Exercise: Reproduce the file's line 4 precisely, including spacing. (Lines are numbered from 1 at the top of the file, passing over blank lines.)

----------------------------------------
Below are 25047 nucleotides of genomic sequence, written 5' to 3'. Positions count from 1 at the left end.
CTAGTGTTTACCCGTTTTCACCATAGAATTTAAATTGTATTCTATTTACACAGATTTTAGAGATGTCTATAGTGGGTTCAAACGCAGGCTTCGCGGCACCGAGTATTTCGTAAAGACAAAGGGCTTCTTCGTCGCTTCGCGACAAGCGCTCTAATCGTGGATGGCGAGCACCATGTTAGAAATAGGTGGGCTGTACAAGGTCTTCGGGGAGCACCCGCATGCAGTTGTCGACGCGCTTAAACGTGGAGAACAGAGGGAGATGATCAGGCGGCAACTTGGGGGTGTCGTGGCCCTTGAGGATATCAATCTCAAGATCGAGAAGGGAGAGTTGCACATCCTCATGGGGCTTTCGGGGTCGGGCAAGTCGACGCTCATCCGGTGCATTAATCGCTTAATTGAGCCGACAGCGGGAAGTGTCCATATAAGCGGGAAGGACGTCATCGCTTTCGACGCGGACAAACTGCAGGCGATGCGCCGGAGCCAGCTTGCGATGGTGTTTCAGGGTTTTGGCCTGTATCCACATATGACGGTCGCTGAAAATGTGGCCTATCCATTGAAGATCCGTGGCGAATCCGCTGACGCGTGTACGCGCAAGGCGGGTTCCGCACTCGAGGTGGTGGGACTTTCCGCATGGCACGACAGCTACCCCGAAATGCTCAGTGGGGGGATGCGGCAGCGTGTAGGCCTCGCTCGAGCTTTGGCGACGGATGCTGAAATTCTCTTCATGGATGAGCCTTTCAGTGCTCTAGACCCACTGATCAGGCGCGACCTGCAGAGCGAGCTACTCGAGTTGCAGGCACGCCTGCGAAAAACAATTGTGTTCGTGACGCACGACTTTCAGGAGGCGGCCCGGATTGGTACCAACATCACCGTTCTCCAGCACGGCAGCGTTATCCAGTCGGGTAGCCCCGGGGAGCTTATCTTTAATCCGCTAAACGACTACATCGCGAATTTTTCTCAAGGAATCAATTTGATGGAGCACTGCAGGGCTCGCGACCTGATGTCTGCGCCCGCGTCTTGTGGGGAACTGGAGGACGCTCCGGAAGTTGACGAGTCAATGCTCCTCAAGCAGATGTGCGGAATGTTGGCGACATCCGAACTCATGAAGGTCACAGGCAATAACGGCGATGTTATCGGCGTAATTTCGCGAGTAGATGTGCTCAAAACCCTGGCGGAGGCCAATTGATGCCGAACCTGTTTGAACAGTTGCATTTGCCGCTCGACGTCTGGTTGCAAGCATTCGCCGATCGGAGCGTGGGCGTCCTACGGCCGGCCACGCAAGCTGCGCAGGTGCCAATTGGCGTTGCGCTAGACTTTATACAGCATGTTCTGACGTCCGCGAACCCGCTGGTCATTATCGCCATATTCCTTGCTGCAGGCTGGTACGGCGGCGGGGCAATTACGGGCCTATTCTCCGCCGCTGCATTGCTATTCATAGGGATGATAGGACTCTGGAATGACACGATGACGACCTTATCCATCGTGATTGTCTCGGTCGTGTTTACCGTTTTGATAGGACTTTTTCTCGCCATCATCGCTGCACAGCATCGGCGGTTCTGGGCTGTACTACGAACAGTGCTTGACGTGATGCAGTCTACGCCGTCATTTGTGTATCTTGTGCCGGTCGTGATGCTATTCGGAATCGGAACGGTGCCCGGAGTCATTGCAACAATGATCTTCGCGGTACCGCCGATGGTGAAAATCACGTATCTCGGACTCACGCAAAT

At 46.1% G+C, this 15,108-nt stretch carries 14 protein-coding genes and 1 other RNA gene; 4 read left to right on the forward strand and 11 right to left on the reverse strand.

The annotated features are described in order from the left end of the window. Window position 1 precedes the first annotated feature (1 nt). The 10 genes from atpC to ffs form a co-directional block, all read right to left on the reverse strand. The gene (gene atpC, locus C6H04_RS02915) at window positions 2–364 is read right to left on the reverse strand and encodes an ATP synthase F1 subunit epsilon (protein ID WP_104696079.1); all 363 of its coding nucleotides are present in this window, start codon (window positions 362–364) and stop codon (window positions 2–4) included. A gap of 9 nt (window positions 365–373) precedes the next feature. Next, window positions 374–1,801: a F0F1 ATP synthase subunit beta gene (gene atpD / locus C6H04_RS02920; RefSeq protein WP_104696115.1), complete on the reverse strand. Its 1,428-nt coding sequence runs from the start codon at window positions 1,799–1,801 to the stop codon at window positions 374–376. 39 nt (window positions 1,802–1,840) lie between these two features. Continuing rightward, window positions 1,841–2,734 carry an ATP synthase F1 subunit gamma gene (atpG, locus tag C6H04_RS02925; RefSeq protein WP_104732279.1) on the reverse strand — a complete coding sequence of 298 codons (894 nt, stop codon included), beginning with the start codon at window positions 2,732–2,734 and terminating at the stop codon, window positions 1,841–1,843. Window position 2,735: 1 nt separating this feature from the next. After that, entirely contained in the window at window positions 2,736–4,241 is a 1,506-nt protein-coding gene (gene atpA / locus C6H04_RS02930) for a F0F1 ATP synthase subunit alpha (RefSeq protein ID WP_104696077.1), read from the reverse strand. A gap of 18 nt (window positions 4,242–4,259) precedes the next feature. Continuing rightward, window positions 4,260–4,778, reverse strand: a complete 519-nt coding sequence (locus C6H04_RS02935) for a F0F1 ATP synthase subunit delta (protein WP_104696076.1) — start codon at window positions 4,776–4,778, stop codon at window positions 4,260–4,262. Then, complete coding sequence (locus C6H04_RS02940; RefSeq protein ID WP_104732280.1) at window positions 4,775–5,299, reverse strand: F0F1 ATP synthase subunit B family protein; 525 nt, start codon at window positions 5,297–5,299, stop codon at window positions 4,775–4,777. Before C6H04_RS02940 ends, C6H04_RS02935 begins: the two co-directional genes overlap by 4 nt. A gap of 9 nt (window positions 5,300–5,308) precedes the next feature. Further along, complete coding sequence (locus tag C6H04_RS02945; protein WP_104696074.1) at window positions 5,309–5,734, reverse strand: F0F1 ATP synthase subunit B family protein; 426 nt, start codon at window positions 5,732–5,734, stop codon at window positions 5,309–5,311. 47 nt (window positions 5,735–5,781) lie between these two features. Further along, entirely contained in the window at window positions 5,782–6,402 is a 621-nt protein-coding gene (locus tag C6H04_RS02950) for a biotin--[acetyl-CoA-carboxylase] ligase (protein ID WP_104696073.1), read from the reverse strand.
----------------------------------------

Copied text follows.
The annotated features are described in order from the left end of the window. Window position 1 precedes the first annotated feature (1 nt). The 10 genes from atpC to ffs form a co-directional block, all read right to left on the reverse strand. The gene (gene atpC, locus C6H04_RS02915) at window positions 2–364 is read right to left on the reverse strand and encodes an ATP synthase F1 subunit epsilon (protein ID WP_104696079.1); all 363 of its coding nucleotides are present in this window, start codon (window positions 362–364) and stop codon (window positions 2–4) included. A gap of 9 nt (window positions 365–373) precedes the next feature. Next, window positions 374–1,801: a F0F1 ATP synthase subunit beta gene (gene atpD / locus C6H04_RS02920; RefSeq protein WP_104696115.1), complete on the reverse strand. Its 1,428-nt coding sequence runs from the start codon at window positions 1,799–1,801 to the stop codon at window positions 374–376. 39 nt (window positions 1,802–1,840) lie between these two features. Continuing rightward, window positions 1,841–2,734 carry an ATP synthase F1 subunit gamma gene (atpG, locus tag C6H04_RS02925; RefSeq protein WP_104732279.1) on the reverse strand — a complete coding sequence of 298 codons (894 nt, stop codon included), beginning with the start codon at window positions 2,732–2,734 and terminating at the stop codon, window positions 1,841–1,843. Window position 2,735: 1 nt separating this feature from the next. After that, entirely contained in the window at window positions 2,736–4,241 is a 1,506-nt protein-coding gene (gene atpA / locus C6H04_RS02930) for a F0F1 ATP synthase subunit alpha (RefSeq protein ID WP_104696077.1), read from the reverse strand. A gap of 18 nt (window positions 4,242–4,259) precedes the next feature. Continuing rightward, window positions 4,260–4,778, reverse strand: a complete 519-nt coding sequence (locus C6H04_RS02935) for a F0F1 ATP synthase subunit delta (protein WP_104696076.1) — start codon at window positions 4,776–4,778, stop codon at window positions 4,260–4,262. Then, complete coding sequence (locus C6H04_RS02940; RefSeq protein ID WP_104732280.1) at window positions 4,775–5,299, reverse strand: F0F1 ATP synthase subunit B family protein; 525 nt, start codon at window positions 5,297–5,299, stop codon at window positions 4,775–4,777. Before C6H04_RS02940 ends, C6H04_RS02935 begins: the two co-directional genes overlap by 4 nt. A gap of 9 nt (window positions 5,300–5,308) precedes the next feature. Further along, complete coding sequence (locus tag C6H04_RS02945; protein WP_104696074.1) at window positions 5,309–5,734, reverse strand: F0F1 ATP synthase subunit B family protein; 426 nt, start codon at window positions 5,732–5,734, stop codon at window positions 5,309–5,311. 47 nt (window positions 5,735–5,781) lie between these two features. Further along, entirely contained in the window at window positions 5,782–6,402 is a 621-nt protein-coding gene (locus tag C6H04_RS02950) for a biotin--[acetyl-CoA-carboxylase] ligase (protein ID WP_104696073.1), read from the reverse strand.